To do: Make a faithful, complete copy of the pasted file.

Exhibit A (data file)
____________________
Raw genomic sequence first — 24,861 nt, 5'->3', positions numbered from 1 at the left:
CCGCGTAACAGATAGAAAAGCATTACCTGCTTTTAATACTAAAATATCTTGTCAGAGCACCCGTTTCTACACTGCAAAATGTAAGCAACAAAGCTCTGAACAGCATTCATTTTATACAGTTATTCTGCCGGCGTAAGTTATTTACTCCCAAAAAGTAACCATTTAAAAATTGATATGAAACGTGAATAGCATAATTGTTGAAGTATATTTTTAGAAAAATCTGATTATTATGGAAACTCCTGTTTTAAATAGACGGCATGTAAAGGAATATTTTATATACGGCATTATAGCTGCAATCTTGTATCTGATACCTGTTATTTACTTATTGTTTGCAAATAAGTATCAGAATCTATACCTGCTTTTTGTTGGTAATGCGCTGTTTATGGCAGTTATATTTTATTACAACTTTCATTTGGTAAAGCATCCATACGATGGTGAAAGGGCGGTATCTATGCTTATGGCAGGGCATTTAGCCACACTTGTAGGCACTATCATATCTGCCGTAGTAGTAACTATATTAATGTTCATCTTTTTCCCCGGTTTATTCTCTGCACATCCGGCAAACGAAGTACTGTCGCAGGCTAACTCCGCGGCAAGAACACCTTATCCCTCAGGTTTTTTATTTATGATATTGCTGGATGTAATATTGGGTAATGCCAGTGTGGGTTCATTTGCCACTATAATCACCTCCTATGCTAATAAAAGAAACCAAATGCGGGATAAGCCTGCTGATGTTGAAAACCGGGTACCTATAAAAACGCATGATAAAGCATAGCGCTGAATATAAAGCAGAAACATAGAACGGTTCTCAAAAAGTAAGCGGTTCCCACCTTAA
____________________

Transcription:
Raw genomic sequence first — 24,861 nt, 5'->3', positions numbered from 1 at the left:
CCGCGTAACAGATAGAAAAGCATTACCTGCTTTTAATACTAAAATATCTTGTCAGAGCACCCGTTTCTACACTGCAAAATGTAAGCAACAAAGCTCTGAACAGCATTCATTTTATACAGTTATTCTGCCGGCGTAAGTTATTTACTCCCAAAAAGTAACCATTTAAAAATTGATATGAAACGTGAATAGCATAATTGTTGAAGTATATTTTTAGAAAAATCTGATTATTATGGAAACTCCTGTTTTAAATAGACGGCATGTAAAGGAATATTTTATATACGGCATTATAGCTGCAATCTTGTATCTGATACCTGTTATTTACTTATTGTTTGCAAATAAGTATCAGAATCTATACCTGCTTTTTGTTGGTAATGCGCTGTTTATGGCAGTTATATTTTATTACAACTTTCATTTGGTAAAGCATCCATACGATGGTGAAAGGGCGGTATCTATGCTTATGGCAGGGCATTTAGCCACACTTGTAGGCACTATCATATCTGCCGTAGTAGTAACTATATTAATGTTCATCTTTTTCCCCGGTTTATTCTCTGCACATCCGGCAAACGAAGTACTGTCGCAGGCTAACTCCGCGGCAAGAACACCTTATCCCTCAGGTTTTTTATTTATGATATTGCTGGATGTAATATTGGGTAATGCCAGTGTGGGTTCATTTGCCACTATAATCACCTCCTATGCTAATAAAAGAAACCAAATGCGGGATAAGCCTGCTGATGTTGAAAACCGGGTACCTATAAAAACGCATGATAAAGCATAGCGCTGAATATAAAGCAGAAACATAGAACGGTTCTCAAAAAGTAAGCGGTTCCCACCTTAA